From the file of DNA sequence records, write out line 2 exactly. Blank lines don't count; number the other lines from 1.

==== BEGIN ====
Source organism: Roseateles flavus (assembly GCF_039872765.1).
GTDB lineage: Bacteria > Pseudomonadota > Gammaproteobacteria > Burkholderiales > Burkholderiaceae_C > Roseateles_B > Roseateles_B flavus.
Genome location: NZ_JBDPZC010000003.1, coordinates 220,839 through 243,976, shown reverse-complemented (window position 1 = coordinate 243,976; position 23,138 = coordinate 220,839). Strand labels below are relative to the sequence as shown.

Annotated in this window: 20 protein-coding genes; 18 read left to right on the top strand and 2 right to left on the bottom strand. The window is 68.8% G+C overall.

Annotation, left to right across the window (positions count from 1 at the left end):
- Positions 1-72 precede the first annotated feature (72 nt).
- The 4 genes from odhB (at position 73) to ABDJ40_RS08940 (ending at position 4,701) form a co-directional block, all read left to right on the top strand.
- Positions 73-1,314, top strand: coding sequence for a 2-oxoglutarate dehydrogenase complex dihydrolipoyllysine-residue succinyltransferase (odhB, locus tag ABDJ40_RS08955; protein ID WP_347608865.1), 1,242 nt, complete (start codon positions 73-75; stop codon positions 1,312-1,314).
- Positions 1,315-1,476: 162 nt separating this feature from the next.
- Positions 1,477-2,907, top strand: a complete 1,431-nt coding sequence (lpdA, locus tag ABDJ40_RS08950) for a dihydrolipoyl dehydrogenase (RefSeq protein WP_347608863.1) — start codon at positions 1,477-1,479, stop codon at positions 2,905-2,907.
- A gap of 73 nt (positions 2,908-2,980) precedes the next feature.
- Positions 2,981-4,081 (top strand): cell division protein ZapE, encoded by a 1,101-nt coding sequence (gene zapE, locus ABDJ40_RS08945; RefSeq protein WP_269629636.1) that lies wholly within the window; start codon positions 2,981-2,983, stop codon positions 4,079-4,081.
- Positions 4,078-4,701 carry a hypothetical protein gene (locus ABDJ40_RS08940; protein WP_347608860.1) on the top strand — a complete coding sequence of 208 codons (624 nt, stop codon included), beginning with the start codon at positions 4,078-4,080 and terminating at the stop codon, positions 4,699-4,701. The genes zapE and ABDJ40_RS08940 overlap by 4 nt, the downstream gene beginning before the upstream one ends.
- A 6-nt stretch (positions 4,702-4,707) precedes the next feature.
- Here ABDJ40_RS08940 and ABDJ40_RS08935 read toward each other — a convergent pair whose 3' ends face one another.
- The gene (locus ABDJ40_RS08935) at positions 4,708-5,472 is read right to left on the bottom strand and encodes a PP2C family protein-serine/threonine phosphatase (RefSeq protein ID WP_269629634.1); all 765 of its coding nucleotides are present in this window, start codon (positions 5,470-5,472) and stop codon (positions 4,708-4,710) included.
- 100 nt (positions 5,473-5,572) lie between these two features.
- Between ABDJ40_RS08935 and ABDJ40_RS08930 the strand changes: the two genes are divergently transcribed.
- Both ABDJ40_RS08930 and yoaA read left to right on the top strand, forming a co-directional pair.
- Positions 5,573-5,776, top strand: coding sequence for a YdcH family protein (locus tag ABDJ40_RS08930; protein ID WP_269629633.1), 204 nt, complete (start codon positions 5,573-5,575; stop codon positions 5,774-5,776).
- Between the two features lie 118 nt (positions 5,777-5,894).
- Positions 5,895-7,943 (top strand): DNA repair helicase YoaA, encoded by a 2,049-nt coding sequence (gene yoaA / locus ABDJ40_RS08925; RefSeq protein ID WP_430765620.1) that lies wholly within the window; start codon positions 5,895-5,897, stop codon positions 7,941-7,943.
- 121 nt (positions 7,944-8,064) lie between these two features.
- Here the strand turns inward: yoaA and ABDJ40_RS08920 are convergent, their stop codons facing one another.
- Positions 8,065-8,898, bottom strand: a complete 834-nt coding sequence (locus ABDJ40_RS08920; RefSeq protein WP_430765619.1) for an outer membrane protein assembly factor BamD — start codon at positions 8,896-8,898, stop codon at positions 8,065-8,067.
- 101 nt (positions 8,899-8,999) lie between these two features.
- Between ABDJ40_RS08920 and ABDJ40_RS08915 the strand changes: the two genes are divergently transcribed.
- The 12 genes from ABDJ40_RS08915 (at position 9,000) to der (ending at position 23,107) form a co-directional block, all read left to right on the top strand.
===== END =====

GTDB lineage: Bacteria > Pseudomonadota > Gammaproteobacteria > Burkholderiales > Burkholderiaceae_C > Roseateles_B > Roseateles_B flavus.